The proposed National Minimum Wage increase

In an interview with the BBC George Osborne said that he would like to see above inflation increases in the National Minimum Wage (NMW), potentially increasing the rate for those aged 21 and over to £7/hour. Whether this was a pre-emptive strike or a panicky reaction ahead of Millipede Jr’s speech on the cost of living today is left up to the reader to decide based on their own particular biases.

The bare numbers (courtesy of Listen to Taxman) for someone doing a 37.5 hour week in the 2013/14 tax year are as follows:

image

Increasing the NMW to £7 would (in this tax year) make the employee £914.94 better off, the government £616.24 better off and the employer £1,531.18 worse off.*

Yet increasing the thresholds for Income Tax and all types of National Insurance to £12,304.50 would leave the employee with an extra £1,119.68 in their pocket, the employer with £635.97 per employee to spend on something else and a reduction in the amount taken by government of £1,755.65 – which would no doubt be offset by a reduction in the need to hand out quite so much in in-work benefits (and, potentially, reduce the admin overheads involved).

Not that it will happen though.

 

 

 

*Obviously this assumes that nobody loses their jobs because their labour isn’t worth the increased amount because at that point the employee and the government are both worse off…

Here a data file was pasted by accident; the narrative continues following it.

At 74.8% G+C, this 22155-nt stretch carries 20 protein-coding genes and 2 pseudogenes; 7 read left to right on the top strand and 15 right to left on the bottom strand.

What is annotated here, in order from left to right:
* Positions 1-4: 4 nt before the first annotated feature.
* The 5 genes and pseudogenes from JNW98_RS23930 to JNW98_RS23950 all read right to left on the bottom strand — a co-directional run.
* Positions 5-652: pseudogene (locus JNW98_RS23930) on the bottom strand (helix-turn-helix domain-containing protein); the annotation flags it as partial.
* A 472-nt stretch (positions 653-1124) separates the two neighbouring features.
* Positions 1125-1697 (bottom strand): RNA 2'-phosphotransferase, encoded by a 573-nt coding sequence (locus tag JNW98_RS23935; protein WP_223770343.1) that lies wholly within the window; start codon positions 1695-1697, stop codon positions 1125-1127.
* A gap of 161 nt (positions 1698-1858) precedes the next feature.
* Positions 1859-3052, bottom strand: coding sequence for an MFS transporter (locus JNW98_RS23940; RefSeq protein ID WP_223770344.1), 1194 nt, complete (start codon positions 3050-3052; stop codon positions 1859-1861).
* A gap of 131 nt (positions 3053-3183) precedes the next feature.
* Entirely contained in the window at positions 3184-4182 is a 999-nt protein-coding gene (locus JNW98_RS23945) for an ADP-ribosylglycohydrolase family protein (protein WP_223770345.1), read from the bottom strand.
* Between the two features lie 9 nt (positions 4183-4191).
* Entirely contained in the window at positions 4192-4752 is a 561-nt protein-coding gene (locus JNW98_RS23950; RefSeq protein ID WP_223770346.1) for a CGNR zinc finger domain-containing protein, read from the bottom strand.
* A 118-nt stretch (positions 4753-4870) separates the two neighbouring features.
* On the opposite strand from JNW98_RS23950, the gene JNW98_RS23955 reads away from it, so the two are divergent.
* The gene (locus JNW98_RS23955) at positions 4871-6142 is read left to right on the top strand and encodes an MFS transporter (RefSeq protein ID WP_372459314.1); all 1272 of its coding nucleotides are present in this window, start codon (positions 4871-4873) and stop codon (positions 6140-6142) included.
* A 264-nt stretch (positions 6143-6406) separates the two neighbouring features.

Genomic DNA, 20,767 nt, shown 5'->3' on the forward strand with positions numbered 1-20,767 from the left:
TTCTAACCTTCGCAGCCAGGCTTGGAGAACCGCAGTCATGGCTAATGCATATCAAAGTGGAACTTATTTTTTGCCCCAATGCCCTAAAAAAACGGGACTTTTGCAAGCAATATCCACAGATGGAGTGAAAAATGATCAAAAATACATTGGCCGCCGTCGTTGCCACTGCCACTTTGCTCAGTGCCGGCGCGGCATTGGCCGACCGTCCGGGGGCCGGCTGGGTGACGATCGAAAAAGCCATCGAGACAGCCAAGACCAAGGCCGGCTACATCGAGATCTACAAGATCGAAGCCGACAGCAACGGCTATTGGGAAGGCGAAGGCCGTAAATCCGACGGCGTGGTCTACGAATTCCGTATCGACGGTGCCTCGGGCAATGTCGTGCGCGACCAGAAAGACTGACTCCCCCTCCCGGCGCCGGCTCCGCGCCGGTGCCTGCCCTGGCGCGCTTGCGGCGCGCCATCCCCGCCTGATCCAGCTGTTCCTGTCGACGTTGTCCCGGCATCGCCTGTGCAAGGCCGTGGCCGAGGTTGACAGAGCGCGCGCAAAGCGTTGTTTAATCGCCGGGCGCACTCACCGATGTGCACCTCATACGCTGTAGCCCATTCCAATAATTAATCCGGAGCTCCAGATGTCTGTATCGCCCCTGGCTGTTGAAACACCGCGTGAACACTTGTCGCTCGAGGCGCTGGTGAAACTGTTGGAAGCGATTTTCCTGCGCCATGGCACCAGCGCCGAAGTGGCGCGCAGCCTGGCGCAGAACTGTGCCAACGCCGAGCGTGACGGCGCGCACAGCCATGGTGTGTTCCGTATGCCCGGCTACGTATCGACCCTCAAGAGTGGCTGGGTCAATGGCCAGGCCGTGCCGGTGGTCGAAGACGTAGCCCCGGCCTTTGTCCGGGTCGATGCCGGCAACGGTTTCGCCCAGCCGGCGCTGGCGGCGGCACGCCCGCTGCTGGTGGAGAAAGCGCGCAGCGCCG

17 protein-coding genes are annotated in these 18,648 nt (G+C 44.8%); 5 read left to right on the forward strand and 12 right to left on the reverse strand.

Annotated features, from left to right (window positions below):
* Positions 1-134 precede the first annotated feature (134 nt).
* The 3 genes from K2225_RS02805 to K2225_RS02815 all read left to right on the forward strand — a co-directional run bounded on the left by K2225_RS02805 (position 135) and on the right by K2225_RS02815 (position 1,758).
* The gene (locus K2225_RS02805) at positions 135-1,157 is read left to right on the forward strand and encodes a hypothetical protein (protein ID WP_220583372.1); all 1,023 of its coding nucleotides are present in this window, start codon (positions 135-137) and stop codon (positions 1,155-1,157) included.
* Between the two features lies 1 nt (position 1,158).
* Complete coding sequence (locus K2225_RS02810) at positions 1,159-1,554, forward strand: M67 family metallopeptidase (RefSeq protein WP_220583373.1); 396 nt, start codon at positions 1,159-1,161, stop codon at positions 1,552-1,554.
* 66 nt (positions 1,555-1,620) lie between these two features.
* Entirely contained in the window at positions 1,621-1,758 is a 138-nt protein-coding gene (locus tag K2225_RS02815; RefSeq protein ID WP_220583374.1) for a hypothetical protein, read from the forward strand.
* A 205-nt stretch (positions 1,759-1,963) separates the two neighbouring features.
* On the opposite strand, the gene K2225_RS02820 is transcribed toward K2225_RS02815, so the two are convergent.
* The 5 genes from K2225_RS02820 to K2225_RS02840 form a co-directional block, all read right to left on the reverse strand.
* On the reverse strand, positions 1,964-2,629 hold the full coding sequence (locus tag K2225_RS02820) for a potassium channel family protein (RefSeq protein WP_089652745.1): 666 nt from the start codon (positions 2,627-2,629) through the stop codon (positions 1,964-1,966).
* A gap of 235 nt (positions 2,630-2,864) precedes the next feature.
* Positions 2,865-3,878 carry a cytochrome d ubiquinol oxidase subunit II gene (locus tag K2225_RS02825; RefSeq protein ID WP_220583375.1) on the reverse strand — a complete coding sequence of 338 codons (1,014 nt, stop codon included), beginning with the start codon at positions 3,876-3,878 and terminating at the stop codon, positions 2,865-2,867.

This article was cross posted from Misanthrope Girl’s blog.

4 Comments

  1. People who think that prices (and wages are prices) should be set by government edicts, rather than supply and demand, can not (normally) be reasoned with.

    However, if Mr O. wants to help the low paid he could abolish “National Insurance” which is just a tax for a Ponzi scheme that is bound to collapse – there is no “National Insurance” in New Zealand and income tax and sale tax is also lower there (ditto Australia).

    And-or he could get rid of “VAT” (sales tax – the tax on the poor) completely. It was only introduced in 1973 and does not exist (for example) in Guernsey.

    Pricing people out of work (with edicts trying to rig prices-wages) makes no sense – especially when one is looting the poor with massive “National Insurance” taxes (and the tax on employers is just as much a tax on the poor as the tax on employees – it is all a cost) and a 20% sales tax.

    The key problem is that GOVERNMENT SPENDING is wildly too high.

    I am against all tax increases – but one thing has long bothered me……..

    Why is investment in productive enterprise taxed, but payments on government debt not taxed? They would have to be taxed at SOURCE in order to deal with payments on government debt that go overseas.

    Taxing productive investment, but not taxing payments on government debt creates perverse incentives.

    Of course the ideal solution would be to not tax productive investment.

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    Reply

    1. You have forgotten that VAT was preceded, for 30 years, by Purchase Tax, so in one form or another it’s been around since 1940.

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